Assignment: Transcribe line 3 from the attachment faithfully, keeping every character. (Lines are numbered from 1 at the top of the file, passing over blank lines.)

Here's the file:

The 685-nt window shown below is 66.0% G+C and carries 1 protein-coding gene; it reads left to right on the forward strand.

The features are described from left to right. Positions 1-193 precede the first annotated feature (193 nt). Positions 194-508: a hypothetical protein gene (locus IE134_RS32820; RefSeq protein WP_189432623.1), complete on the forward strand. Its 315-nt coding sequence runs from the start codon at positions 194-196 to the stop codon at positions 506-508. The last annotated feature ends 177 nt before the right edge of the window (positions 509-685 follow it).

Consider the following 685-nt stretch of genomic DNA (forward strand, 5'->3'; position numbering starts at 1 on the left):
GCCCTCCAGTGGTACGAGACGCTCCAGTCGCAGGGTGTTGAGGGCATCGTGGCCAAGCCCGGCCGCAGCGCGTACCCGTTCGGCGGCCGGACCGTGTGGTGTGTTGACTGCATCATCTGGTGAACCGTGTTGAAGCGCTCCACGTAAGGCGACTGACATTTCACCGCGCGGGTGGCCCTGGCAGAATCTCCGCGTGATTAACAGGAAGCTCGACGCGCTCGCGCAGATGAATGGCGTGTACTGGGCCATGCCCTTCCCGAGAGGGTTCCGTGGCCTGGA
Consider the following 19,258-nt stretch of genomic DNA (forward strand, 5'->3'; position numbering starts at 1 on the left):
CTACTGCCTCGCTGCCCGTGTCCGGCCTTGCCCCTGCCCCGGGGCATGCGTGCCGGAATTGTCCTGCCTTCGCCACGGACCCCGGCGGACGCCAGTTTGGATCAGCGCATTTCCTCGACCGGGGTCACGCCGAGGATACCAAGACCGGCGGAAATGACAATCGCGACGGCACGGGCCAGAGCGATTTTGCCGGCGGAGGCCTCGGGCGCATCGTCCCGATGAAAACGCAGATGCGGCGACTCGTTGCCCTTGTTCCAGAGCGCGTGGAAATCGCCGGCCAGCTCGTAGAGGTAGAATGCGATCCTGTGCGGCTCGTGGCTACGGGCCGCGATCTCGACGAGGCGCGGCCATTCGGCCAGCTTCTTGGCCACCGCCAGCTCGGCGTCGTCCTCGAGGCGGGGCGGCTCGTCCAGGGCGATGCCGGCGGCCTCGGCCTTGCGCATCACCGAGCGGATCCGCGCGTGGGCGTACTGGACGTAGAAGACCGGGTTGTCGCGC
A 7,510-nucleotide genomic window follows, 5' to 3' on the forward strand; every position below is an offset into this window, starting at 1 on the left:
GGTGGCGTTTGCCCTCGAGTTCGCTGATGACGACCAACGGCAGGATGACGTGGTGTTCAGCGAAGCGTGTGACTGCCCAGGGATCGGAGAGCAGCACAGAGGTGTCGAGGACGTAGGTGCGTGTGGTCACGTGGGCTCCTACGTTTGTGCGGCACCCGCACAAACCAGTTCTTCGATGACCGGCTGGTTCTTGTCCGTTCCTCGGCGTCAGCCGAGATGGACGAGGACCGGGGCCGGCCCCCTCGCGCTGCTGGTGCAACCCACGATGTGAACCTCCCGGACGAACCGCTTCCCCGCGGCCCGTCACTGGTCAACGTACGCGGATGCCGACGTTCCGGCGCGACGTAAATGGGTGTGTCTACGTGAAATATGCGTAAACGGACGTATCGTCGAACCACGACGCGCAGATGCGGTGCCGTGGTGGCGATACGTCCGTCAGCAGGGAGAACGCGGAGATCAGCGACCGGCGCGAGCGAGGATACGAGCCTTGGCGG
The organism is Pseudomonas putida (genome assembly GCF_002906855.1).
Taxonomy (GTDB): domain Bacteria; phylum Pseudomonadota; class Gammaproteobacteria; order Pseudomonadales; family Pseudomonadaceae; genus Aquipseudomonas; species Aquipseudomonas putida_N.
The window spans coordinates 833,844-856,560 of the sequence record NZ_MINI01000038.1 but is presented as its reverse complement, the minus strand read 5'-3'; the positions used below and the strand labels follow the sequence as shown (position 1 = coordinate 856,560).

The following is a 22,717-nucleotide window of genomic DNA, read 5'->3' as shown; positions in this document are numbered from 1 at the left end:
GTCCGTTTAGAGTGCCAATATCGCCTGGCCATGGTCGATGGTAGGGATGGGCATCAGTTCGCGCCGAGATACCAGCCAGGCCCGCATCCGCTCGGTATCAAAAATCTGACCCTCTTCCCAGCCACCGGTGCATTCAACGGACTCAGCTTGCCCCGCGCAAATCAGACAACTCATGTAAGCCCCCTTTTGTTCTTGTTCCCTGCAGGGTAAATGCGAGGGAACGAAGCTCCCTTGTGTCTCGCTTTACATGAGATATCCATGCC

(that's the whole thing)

Consider the following 685-nt stretch of genomic DNA (forward strand, 5'->3'; position numbering starts at 1 on the left):